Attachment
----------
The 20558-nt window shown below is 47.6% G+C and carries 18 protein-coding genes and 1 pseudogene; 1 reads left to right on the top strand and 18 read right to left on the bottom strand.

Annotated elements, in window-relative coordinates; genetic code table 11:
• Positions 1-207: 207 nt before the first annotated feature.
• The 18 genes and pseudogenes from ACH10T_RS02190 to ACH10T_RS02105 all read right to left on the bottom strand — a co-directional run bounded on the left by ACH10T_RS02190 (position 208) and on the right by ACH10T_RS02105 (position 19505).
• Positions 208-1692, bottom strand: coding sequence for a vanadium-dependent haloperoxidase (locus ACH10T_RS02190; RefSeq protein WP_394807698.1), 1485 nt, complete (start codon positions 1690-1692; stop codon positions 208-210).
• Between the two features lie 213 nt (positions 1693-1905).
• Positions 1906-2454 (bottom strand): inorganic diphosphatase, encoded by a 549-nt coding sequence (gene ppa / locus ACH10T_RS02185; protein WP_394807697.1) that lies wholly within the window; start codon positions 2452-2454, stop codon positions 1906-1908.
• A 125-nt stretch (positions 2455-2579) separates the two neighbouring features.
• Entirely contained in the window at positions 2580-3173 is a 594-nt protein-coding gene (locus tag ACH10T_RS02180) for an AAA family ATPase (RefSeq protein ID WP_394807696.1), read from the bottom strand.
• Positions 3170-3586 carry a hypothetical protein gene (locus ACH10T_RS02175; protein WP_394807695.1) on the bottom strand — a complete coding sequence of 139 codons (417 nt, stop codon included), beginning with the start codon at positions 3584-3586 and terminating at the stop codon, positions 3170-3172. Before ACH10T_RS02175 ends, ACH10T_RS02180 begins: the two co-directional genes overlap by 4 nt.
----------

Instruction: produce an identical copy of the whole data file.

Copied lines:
The 20558-nt window shown below is 47.6% G+C and carries 18 protein-coding genes and 1 pseudogene; 1 reads left to right on the top strand and 18 read right to left on the bottom strand.

Annotated elements, in window-relative coordinates; genetic code table 11:
• Positions 1-207: 207 nt before the first annotated feature.
• The 18 genes and pseudogenes from ACH10T_RS02190 to ACH10T_RS02105 all read right to left on the bottom strand — a co-directional run bounded on the left by ACH10T_RS02190 (position 208) and on the right by ACH10T_RS02105 (position 19505).
• Positions 208-1692, bottom strand: coding sequence for a vanadium-dependent haloperoxidase (locus ACH10T_RS02190; RefSeq protein WP_394807698.1), 1485 nt, complete (start codon positions 1690-1692; stop codon positions 208-210).
• Between the two features lie 213 nt (positions 1693-1905).
• Positions 1906-2454 (bottom strand): inorganic diphosphatase, encoded by a 549-nt coding sequence (gene ppa / locus ACH10T_RS02185; protein WP_394807697.1) that lies wholly within the window; start codon positions 2452-2454, stop codon positions 1906-1908.
• A 125-nt stretch (positions 2455-2579) separates the two neighbouring features.
• Entirely contained in the window at positions 2580-3173 is a 594-nt protein-coding gene (locus tag ACH10T_RS02180) for an AAA family ATPase (RefSeq protein ID WP_394807696.1), read from the bottom strand.
• Positions 3170-3586 carry a hypothetical protein gene (locus ACH10T_RS02175; protein WP_394807695.1) on the bottom strand — a complete coding sequence of 139 codons (417 nt, stop codon included), beginning with the start codon at positions 3584-3586 and terminating at the stop codon, positions 3170-3172. Before ACH10T_RS02175 ends, ACH10T_RS02180 begins: the two co-directional genes overlap by 4 nt.